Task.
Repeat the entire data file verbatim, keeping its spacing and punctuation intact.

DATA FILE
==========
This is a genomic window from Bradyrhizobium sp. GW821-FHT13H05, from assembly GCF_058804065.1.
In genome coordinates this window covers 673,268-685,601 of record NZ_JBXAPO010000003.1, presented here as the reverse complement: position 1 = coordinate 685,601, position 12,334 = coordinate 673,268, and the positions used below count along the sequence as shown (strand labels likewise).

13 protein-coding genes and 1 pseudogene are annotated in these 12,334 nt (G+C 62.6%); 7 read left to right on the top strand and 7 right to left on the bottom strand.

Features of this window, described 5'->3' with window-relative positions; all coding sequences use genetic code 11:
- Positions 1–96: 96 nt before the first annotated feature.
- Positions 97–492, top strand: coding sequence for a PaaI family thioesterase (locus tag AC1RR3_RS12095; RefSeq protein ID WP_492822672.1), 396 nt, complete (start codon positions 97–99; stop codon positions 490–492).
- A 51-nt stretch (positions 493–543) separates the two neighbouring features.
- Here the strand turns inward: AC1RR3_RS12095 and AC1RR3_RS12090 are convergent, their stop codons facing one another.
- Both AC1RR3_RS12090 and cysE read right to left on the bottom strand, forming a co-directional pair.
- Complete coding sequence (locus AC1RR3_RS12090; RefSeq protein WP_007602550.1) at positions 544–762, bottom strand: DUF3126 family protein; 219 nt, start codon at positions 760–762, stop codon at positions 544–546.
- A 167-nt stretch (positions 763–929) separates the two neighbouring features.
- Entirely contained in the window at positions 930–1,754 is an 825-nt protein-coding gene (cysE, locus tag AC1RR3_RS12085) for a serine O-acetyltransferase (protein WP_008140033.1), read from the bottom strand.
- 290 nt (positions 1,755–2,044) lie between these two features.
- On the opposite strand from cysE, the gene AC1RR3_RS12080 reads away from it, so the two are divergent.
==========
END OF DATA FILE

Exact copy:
This is a genomic window from Bradyrhizobium sp. GW821-FHT13H05, from assembly GCF_058804065.1.
In genome coordinates this window covers 673,268-685,601 of record NZ_JBXAPO010000003.1, presented here as the reverse complement: position 1 = coordinate 685,601, position 12,334 = coordinate 673,268, and the positions used below count along the sequence as shown (strand labels likewise).

13 protein-coding genes and 1 pseudogene are annotated in these 12,334 nt (G+C 62.6%); 7 read left to right on the top strand and 7 right to left on the bottom strand.

Features of this window, described 5'->3' with window-relative positions; all coding sequences use genetic code 11:
- Positions 1–96: 96 nt before the first annotated feature.
- Positions 97–492, top strand: coding sequence for a PaaI family thioesterase (locus tag AC1RR3_RS12095; RefSeq protein ID WP_492822672.1), 396 nt, complete (start codon positions 97–99; stop codon positions 490–492).
- A 51-nt stretch (positions 493–543) separates the two neighbouring features.
- Here the strand turns inward: AC1RR3_RS12095 and AC1RR3_RS12090 are convergent, their stop codons facing one another.
- Both AC1RR3_RS12090 and cysE read right to left on the bottom strand, forming a co-directional pair.
- Complete coding sequence (locus AC1RR3_RS12090; RefSeq protein WP_007602550.1) at positions 544–762, bottom strand: DUF3126 family protein; 219 nt, start codon at positions 760–762, stop codon at positions 544–546.
- A 167-nt stretch (positions 763–929) separates the two neighbouring features.
- Entirely contained in the window at positions 930–1,754 is an 825-nt protein-coding gene (cysE, locus tag AC1RR3_RS12085) for a serine O-acetyltransferase (protein WP_008140033.1), read from the bottom strand.
- 290 nt (positions 1,755–2,044) lie between these two features.
- On the opposite strand from cysE, the gene AC1RR3_RS12080 reads away from it, so the two are divergent.